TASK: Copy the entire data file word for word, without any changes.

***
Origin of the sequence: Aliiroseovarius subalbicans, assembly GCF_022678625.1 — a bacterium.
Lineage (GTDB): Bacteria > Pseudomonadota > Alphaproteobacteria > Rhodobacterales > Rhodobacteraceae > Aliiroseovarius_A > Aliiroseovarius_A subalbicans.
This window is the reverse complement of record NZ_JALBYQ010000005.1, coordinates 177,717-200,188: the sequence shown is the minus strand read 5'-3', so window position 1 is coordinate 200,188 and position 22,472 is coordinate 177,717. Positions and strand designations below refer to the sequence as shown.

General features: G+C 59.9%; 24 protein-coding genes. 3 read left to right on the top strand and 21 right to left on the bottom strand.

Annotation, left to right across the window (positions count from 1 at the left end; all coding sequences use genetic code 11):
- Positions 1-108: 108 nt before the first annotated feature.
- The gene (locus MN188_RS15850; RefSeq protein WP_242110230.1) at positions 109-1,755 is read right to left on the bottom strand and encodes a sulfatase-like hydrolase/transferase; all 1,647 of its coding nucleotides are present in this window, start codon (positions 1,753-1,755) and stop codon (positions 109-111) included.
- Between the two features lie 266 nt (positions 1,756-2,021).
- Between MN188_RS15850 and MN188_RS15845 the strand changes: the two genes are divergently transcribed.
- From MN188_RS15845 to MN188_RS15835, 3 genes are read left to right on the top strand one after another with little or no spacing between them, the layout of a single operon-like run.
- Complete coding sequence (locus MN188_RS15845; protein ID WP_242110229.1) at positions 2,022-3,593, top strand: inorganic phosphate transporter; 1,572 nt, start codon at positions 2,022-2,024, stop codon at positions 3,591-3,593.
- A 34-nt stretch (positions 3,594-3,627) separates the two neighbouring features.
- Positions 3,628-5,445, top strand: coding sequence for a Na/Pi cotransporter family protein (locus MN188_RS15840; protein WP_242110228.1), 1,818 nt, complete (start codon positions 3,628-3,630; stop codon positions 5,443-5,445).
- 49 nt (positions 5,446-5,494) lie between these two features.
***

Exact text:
Origin of the sequence: Aliiroseovarius subalbicans, assembly GCF_022678625.1 — a bacterium.
Lineage (GTDB): Bacteria > Pseudomonadota > Alphaproteobacteria > Rhodobacterales > Rhodobacteraceae > Aliiroseovarius_A > Aliiroseovarius_A subalbicans.
This window is the reverse complement of record NZ_JALBYQ010000005.1, coordinates 177,717-200,188: the sequence shown is the minus strand read 5'-3', so window position 1 is coordinate 200,188 and position 22,472 is coordinate 177,717. Positions and strand designations below refer to the sequence as shown.

General features: G+C 59.9%; 24 protein-coding genes. 3 read left to right on the top strand and 21 right to left on the bottom strand.

Annotation, left to right across the window (positions count from 1 at the left end; all coding sequences use genetic code 11):
- Positions 1-108: 108 nt before the first annotated feature.
- The gene (locus MN188_RS15850; RefSeq protein WP_242110230.1) at positions 109-1,755 is read right to left on the bottom strand and encodes a sulfatase-like hydrolase/transferase; all 1,647 of its coding nucleotides are present in this window, start codon (positions 1,753-1,755) and stop codon (positions 109-111) included.
- Between the two features lie 266 nt (positions 1,756-2,021).
- Between MN188_RS15850 and MN188_RS15845 the strand changes: the two genes are divergently transcribed.
- From MN188_RS15845 to MN188_RS15835, 3 genes are read left to right on the top strand one after another with little or no spacing between them, the layout of a single operon-like run.
- Complete coding sequence (locus MN188_RS15845; protein ID WP_242110229.1) at positions 2,022-3,593, top strand: inorganic phosphate transporter; 1,572 nt, start codon at positions 2,022-2,024, stop codon at positions 3,591-3,593.
- A 34-nt stretch (positions 3,594-3,627) separates the two neighbouring features.
- Positions 3,628-5,445, top strand: coding sequence for a Na/Pi cotransporter family protein (locus MN188_RS15840; protein WP_242110228.1), 1,818 nt, complete (start codon positions 3,628-3,630; stop codon positions 5,443-5,445).
- 49 nt (positions 5,446-5,494) lie between these two features.